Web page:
Reverse Swing: Christmas in the Ummah

The hypocrisy of the Islamic world is laid bare once more

Written by Tunku Varadarajan | Published: December 27, 2015 12:20 am
there’s not a single Christian church, or Hindu temple, or Sikh gurdwara, or Buddhist monastery, or — LOL — synagogue on the soil of Saudi Arabia. There’s not a single Christian church, or Hindu temple, or Sikh gurdwara, or Buddhist monastery, or — LOL — synagogue on the soil of Saudi Arabia.

We live in a world of toxic double standards.

The Saudis export their theo-imperialist brand of Islam to murderous effect — as Paris, London, New York, Madrid, Mumbai, Bali, Raqqa, Beirut, Timbuktu, Tunis, Nairobi, Garissa, Bangkok and San Bernardino can testify. And yet, they prohibit the public practice of any faith other than Islam on their own territory.

I apologise to anyone whose city or town I’ve omitted from the preceding catalogue of Wahhabi barbarism. I’m allowed only 600 words by my editors. I could always put together another column comprising 600 places where mass murder could be traced financially, theologically or demographically to Saudi Arabia — a column without verbs, prepositions or adjectives. Just place-names drenched in blood, shed in the name of jihadi Islam.

There are Saudi-funded mosques and madrasas and deceptively benign evangelical institutions, as well as Saudi-moneyed apologists, all over Europe and North America (not to mention Asia and Islamic Africa); but there’s not a single Christian church, or Hindu temple, or Sikh gurdwara, or Buddhist monastery, or — LOL — synagogue on the soil of Saudi Arabia.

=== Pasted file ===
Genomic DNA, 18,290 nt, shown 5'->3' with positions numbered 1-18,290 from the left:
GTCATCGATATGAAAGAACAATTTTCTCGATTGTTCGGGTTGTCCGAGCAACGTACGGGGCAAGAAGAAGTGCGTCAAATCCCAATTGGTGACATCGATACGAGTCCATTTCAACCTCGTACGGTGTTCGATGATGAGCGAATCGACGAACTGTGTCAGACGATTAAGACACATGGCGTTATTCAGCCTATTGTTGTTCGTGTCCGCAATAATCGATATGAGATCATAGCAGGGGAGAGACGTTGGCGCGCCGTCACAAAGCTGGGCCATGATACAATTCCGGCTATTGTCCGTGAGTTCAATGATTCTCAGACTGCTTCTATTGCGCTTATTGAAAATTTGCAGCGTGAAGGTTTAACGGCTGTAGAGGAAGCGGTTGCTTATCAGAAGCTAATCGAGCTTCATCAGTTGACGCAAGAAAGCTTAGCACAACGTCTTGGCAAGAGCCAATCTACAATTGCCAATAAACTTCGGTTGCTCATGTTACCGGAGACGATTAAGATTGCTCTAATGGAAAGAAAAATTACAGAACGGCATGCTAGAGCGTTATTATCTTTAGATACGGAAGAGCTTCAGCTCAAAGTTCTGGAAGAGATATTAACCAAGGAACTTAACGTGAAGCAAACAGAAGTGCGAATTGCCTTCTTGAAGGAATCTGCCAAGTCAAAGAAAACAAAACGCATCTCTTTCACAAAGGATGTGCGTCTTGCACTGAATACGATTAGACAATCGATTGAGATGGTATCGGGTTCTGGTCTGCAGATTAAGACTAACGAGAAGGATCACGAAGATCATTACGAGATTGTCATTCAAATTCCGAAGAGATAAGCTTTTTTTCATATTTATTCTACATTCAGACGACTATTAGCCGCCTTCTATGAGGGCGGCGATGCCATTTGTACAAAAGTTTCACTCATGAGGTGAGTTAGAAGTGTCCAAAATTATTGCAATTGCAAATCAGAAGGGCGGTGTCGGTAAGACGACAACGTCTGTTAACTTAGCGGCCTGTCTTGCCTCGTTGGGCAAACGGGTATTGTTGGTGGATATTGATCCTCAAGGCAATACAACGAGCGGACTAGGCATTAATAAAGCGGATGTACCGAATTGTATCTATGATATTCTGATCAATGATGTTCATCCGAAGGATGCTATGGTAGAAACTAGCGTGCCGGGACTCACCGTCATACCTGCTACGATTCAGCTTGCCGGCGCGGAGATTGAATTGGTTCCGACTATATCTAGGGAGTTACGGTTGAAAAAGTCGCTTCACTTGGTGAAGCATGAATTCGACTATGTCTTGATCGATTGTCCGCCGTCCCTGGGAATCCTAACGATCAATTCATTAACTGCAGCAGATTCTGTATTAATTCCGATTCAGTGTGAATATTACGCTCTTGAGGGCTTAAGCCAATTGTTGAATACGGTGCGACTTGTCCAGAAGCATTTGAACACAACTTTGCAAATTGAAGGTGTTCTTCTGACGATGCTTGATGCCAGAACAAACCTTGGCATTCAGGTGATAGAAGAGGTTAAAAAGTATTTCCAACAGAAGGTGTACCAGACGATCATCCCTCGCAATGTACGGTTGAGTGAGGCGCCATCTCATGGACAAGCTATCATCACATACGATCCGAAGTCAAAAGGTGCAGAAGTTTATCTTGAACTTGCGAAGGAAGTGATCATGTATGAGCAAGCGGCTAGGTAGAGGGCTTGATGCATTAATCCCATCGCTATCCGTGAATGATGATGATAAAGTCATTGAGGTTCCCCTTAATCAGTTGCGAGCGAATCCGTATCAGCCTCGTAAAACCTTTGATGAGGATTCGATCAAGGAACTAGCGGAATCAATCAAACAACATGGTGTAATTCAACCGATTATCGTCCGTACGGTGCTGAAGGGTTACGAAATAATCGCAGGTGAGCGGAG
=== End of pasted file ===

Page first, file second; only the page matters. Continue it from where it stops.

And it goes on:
To gauge the ravenous exceptionalism of Saudi bigotry, be aware that there are 257 Christian churches in Pakistan — yes, THAT Pakistan — going by the Wikipedia entry, ‘List of Churches in Pakistan’. (Wikipedia has flaws, and this figure is likely to be far from exact; but I’m certain that it’s in the ballpark. The number is much higher than I’d expected. Long live the Indian subcontinent and its tenacious — if increasingly beleaguered — traditions of tolerance that predate 20th- and 21st-century Islamism.)

These Pakistani churches include four in Abbottabad (a.k.a. Osamaville, where Pakistan extended hospitality — or collusion, or colossally improbable incompetence… take your pick — to the world’s most wanted terrorist); 10 in Multan (which Indians regard primarily as the venue of Virender Sehwag’s ‘jihadi’ triple century, but which is, in fact, Ground Zero for Wahhabi wackos in the Land of the Pure); and a breathtaking 30 in Quetta, the Afghan Taliban’s home-away-from-home. (Quetta — poor, benighted Quetta, so romantic, yet so fallen from grace. You will, one day, if there’s a God, be the capital of an independent Baluchistan.)

But back to Islamist double standards — particularly those to do with Christians, since this is the Christmas season. At a time when we’ve had to put up with much breast-beating from Western liberals and (Saudi-funded) Muslim community leaders over the “discomfort” felt by Muslims in the West as they assert their (entirely unthreatened) right to wear the hijab in London or New York, we’ve had news of the banning of the celebration of Christmas in the Sultanate of Brunei.

Why the ban? Because the sultan — a man wealthier than Croesus (sorry, Sultan, for the non-Islamic reference, but I couldn’t have said “richer than the King of Saudi Arabia,” because you’re not) — felt that Christmas in his Muslim “un-Freedonia” would weaken the practice of Islam.

This is a man who owns a great, gaudy raft of properties in the Christmas-celebrating West, and whose family has a history of sexual debauchery, some of which, undoubtedly, violates the norms of the very religion he seeks to safeguard by his banning of Christmas.